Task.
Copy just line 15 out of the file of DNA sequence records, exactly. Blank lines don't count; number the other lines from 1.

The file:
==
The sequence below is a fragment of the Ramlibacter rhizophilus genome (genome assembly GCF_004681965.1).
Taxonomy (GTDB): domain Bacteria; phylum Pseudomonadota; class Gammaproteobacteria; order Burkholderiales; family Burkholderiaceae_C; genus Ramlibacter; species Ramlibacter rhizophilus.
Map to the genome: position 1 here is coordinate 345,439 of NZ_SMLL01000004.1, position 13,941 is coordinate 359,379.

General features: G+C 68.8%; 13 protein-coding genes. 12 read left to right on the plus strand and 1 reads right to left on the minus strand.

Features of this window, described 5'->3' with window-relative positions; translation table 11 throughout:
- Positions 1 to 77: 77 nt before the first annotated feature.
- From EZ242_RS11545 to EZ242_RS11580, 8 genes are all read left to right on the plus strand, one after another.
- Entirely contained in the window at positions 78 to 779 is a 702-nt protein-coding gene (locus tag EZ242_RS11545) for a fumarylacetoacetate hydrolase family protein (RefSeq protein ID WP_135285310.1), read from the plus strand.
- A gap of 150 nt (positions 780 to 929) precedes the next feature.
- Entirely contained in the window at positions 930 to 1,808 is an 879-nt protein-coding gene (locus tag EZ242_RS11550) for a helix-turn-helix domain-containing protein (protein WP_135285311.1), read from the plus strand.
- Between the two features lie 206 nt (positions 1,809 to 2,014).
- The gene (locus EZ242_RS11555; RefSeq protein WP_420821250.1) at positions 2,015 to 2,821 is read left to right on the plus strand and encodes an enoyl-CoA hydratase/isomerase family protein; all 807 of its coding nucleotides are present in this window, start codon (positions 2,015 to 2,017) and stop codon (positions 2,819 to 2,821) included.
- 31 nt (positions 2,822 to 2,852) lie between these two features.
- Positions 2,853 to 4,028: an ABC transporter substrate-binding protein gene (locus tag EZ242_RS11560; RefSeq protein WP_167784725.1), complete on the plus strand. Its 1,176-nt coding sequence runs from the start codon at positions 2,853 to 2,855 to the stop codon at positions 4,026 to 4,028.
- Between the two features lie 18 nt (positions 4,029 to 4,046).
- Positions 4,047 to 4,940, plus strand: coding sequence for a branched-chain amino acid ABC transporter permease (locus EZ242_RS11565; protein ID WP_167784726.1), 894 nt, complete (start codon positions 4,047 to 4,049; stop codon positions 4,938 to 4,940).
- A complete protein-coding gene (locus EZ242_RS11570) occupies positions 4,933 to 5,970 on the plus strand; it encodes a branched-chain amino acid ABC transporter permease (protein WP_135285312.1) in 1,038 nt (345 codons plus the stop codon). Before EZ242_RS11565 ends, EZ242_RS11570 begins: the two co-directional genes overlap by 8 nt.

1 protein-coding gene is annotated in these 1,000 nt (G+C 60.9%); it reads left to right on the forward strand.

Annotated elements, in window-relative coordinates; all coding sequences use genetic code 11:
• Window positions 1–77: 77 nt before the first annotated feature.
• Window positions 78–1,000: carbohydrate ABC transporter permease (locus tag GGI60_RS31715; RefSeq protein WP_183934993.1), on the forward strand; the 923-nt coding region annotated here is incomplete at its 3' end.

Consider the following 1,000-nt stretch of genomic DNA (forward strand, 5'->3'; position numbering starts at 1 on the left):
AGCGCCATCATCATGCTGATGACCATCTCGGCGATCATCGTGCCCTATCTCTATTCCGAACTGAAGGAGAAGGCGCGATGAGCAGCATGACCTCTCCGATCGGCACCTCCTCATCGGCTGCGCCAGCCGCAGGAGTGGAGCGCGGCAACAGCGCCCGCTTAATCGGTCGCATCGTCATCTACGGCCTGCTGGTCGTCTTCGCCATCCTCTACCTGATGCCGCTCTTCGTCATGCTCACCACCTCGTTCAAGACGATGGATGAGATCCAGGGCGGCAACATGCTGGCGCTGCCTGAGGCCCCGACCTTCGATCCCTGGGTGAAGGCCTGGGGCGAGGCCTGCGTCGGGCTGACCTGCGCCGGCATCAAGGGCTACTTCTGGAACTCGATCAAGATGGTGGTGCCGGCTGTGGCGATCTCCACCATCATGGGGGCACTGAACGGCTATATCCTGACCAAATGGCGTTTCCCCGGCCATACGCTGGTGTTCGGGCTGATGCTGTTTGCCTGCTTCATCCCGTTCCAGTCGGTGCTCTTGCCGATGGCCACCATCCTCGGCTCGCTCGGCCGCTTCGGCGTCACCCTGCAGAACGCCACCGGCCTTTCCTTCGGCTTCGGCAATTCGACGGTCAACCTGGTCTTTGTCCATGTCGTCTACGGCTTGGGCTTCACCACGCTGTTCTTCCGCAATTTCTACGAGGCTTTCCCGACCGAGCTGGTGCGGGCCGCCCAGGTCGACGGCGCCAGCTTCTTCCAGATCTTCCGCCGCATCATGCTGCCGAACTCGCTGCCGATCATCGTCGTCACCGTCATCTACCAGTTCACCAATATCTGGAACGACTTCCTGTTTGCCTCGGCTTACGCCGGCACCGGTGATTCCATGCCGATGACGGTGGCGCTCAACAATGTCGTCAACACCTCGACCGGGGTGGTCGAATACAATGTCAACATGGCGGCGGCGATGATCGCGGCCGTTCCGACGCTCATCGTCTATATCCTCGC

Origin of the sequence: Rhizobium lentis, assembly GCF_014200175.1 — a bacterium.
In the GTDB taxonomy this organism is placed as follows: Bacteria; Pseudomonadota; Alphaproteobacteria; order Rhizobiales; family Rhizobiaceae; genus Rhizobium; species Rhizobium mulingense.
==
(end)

- Between the two features lie 18 nt (positions 4,029 to 4,046).